Inside Out

Clean out the closet—of your unconscious

5 Myths of Recovery After Your Break Up

How to respect and experience illogical feelings in the aftermath of breakup

Think you "should" feel better? Think again.
We’ve all been in that horrible place when a relationship comes to an end. It can be painful and difficult as you struggle not only with your feelings of loss, but also with the pragmatic void the end of this relationship leaves in your life. 

During this painful time, you struggle to make some sense of the loss and attempt to reassemble your day-to-day routines into a life that no longer includes that lost person. It can be a time of intense emotional vulnerability.

There’s no roadmap that can take you from where you are to the place you want to be. But below are 5 detours or dead ends that, with awareness, hopefully you’ll be able to avoid. Keeping these myths in mind will help you remain compassionate with yourself as you go through this difficult process.

(For simplicity I used the pronoun “he,” though please substitute whichever pronoun feels most appropriate to your situation.)

Myth #1: If the breakup was for the best, you shouldn’t be sad

As much as we would like our emotional reactions to be logical, they’re not. The part of our brain that governs emotional reactions doesn’t care whether or not the breakup was for the best. It just knows there’s been a loss. As shaped by your previous experiences of loss, the emotional center of your brain may still react negatively even when the logical part of you knows it’s positive. This is especially true when our histories with loss did not include a caregiver who helped us process our feelings about past losses or abandonments.  

Myth #2: If your ex was a jerk, you won’t miss him

Many times I hear patients say, “I know he was a jerk and I’m better off without him, but I still miss him and want to see him. It doesn’t make sense!” Again, when we experience loss or changes in our lives, we have emotional reactions. Something made you attach to this person, so he couldn’t be a complete 100 percent jerk-wad. When you miss your almost-total-jerkwad partner, what you’re really missing is the good parts of the relationship and the person you fell in love with, which actually does make sense. You also may be missing the fantasy of who you hoped your ex could be or who he once was.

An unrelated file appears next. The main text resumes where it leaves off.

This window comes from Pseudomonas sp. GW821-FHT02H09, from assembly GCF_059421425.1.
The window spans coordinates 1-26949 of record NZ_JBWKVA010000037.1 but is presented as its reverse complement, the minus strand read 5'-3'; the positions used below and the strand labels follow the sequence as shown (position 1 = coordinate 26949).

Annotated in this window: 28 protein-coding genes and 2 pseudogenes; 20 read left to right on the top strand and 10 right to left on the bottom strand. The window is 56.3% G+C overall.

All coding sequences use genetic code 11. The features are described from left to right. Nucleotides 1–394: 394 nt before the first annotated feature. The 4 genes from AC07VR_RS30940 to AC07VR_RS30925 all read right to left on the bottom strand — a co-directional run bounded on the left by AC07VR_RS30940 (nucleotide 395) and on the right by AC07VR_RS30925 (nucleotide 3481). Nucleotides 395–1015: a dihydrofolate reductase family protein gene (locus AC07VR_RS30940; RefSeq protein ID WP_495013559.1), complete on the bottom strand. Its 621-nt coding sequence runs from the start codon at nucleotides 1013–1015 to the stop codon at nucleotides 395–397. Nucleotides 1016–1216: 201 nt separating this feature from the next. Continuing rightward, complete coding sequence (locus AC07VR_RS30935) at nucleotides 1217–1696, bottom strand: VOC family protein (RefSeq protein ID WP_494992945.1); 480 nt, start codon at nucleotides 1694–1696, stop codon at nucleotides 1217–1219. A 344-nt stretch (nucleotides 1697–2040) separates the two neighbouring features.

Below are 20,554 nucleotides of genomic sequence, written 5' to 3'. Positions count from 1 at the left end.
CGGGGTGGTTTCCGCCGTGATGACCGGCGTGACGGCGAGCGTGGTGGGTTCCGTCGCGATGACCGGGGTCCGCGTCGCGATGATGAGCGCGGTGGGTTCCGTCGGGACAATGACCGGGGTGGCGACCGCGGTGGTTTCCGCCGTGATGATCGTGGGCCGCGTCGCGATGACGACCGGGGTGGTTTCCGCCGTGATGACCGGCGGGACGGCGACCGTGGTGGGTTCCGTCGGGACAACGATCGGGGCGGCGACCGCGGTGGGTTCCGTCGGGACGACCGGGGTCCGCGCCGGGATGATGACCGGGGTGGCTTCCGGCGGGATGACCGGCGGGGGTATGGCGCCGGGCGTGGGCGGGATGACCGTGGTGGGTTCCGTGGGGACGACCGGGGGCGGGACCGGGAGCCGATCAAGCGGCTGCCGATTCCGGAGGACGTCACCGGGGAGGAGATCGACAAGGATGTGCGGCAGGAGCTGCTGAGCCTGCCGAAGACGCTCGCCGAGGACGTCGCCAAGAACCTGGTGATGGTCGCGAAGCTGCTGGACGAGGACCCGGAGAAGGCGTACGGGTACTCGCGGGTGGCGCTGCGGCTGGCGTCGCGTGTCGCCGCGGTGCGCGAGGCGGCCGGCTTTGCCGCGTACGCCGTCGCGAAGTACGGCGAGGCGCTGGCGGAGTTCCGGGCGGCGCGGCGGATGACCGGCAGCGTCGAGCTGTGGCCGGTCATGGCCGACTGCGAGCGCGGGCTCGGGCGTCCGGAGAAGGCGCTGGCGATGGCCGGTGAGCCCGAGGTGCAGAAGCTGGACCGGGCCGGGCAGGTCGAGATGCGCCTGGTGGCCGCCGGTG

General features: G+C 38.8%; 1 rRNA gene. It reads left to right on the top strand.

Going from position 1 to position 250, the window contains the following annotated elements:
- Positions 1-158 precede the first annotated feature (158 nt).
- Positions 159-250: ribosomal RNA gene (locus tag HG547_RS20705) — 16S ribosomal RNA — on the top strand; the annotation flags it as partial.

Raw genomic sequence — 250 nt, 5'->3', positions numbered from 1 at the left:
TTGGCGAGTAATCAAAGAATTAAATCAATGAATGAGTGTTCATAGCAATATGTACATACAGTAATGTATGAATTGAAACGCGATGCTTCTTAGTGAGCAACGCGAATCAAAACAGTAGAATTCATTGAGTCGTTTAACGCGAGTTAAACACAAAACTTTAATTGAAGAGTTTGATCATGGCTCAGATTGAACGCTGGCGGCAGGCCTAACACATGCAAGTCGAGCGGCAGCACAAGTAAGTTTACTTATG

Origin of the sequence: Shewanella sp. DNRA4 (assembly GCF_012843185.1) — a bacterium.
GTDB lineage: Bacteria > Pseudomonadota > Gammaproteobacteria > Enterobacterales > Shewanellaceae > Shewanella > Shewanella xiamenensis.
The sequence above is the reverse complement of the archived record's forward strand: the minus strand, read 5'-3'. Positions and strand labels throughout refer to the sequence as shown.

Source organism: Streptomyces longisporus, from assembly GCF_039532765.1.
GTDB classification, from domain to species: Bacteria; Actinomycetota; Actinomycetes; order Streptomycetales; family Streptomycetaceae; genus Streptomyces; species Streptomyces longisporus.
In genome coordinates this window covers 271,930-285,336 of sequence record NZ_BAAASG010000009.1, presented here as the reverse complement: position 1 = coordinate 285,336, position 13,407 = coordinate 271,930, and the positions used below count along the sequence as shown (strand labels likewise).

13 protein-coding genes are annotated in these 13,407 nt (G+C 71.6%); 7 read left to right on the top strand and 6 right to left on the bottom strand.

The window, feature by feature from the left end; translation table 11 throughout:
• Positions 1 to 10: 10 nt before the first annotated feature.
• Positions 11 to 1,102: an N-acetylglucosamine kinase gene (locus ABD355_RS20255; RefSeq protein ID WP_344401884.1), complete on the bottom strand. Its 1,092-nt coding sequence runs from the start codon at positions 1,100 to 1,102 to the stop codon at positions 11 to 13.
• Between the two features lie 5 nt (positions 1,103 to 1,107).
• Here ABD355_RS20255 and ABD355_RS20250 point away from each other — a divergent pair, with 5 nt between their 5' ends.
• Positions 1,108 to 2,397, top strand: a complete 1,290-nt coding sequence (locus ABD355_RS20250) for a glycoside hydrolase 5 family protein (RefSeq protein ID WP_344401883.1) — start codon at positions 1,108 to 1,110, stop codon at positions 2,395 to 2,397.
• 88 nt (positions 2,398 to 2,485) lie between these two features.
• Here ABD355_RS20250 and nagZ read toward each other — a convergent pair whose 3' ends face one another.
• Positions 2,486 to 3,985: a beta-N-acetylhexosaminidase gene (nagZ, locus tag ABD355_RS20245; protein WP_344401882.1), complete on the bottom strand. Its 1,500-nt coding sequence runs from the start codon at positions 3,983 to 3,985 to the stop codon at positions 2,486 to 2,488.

Myth #3: If you miss him, it means you should be together

Just because you miss someone—even if a long amount of time has passed since the break up—does NOT mean you should be together. And yes, it’s that conflict between the emotional and logical sides of your brain at work again. When you’re attached to something, destructive or not, when you lose it, you miss it. This is normal, but definitely not an indication that anything has changed about the feasibility of your relationship. Some recovered alcohol and drug addicts miss their drugs, even years later. Missing the drug doesn’t mean they should drink or use.

Myth #4: You need to stop being sad and get over it

This is an important one. Many people get frustrated with themselves for feeling sad and not just “getting over it.” I tell them that sadness (even a large amount) is a normal reaction to a break up and I don’t cure normal. The thing is, I know you would happily “get over it” if you could. And you will. But right now you’re feeling sad or whatever else you’re feeling. Try not to fight it. Letting yourself feel your feelings will help you move more quickly into “over it.” And remember that the way you’re feeling now is not the way it will always be.

Myth #5: Getting over it will happen quickly

Are you impatient with yourself, or maybe just sick of feeling miserable? Friends, I don’t blame you. Whether fast or slow, the process takes as long as it takes. I know you hate hearing that as much as I hate saying it. But there really is no other answer than to let your recovery run its course. Please be patient with yourself and keep in mind that losing your partner might not be the only thing you’re grieving—this breakup may be stirring up other issues from your past that are also very painful. 

Breakups, rejection, loss, grieving—it’s all pretty yucky! None of us like it, but we’ve all been through it. If you’re going through it right now, try to keep some of these myths in mind as you navigate through this process. Remember, if you let yourself feel all the feelings associated with the break up, you will eventually move on. 

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Twitter: @JenKrombergPsyD

Facebook: www.facebook/Dr-Jennifer-Kromberg

Jennifer Kromberg, PsyD, is a licensed clinical psychologist in California.

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